Central African Republic 2005

Africa

Yearbook 2005

Central African Republic. After a military coup in 2003, which put an end to a long period of political chaos, the Central African Republic returned to a democratically elected leadership. Sitting military president François Bozizé won in a second election round with close to 65% of the vote. The new party alliance Convergence Kwa Na Kwa (National Assembly for Work and Re-Work) formed in support of Bozizé came to dominate the National Assembly with the help of a number of partyless members. Parties formed by former presidents went back. Prime Minister Célestin Gaombalé was elected President of Parliament and replaced as head of government by agriculture expert Élie Doté, who most recently served at the African Development Bank.

According to countryaah, Bangui is the capital and one of the major cities within the country of Central African Republic. The presidential election was preceded by a dispute over who would be allowed to run for office. The Constitutional Court wanted to exclude all aspirants except a few, but after the intervention of Bozizé, everyone was allowed to stand, except in 2003, Ange-Félix Patassé deposed who still lives in exile.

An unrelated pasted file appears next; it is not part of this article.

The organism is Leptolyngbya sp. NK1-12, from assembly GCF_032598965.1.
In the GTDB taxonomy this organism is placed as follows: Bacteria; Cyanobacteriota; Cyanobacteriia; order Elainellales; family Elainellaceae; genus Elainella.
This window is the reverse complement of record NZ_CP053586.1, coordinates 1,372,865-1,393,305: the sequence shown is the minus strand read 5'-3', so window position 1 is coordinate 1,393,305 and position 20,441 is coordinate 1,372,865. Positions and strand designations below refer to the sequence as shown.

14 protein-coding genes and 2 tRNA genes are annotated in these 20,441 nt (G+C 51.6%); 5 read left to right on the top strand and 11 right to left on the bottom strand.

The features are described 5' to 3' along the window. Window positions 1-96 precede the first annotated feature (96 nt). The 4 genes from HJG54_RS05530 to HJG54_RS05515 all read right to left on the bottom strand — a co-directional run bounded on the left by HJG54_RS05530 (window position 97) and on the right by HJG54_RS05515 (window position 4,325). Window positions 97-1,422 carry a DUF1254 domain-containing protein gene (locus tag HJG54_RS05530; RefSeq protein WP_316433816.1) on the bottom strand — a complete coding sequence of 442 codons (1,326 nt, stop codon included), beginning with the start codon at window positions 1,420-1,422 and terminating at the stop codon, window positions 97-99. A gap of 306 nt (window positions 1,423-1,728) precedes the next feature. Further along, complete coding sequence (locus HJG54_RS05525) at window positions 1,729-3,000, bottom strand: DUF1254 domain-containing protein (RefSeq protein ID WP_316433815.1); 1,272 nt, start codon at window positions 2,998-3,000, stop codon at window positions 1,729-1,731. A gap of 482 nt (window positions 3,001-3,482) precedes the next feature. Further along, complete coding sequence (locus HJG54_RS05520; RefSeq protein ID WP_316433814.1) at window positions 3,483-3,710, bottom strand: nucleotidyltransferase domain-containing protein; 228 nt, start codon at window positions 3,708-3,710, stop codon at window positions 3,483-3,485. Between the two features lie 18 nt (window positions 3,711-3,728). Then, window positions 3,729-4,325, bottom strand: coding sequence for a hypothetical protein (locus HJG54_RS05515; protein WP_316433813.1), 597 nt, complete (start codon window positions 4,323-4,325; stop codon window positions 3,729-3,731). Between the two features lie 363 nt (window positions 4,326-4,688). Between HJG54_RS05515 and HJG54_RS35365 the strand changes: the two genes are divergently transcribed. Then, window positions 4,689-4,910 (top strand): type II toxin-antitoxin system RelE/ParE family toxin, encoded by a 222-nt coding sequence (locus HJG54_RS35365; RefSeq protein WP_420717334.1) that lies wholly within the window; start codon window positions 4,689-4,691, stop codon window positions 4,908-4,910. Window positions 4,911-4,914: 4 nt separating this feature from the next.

The regional economic cooperation organization CEMAC decided that the peacekeeping force of 380 men stationed in the Central African Republic in 2002 would remain the year out.

After months of silence, the fighting in June 2016 resumed between the various militias in the country. Despite the fact that MINUSCA had 12,870 uniformed personnel in the country, it was limited what they could do to combat – especially because of the country’s large geographical extent. After several years of reports of sexual assault by the French forces, the last French forces were withdrawn from the country in October. MINUSCA reported over 300 armed clashes during the year, costing over 500 civilian lives. At the end of the year, fighting took on a new dimension as contradictions in the militia led to internal armed clashes.

At the end of 2016, 434,000 were internally displaced, 468,000 were refugees in neighboring countries, and 2.3 million were displaced. out of the population of 4.8 depended on humanitarian aid.

A ceasefire between 14 militia groups was signed in Rome in June 2017. However, less than a day passed before fighting again broke out between the militia. In April, Uganda withdrew its soldiers from the country. They had formed the backbone of fighting LRA units in the country. From 2016, the main conflict between the militias was no longer religion, but economic control of mines and other natural resources – as in Congo.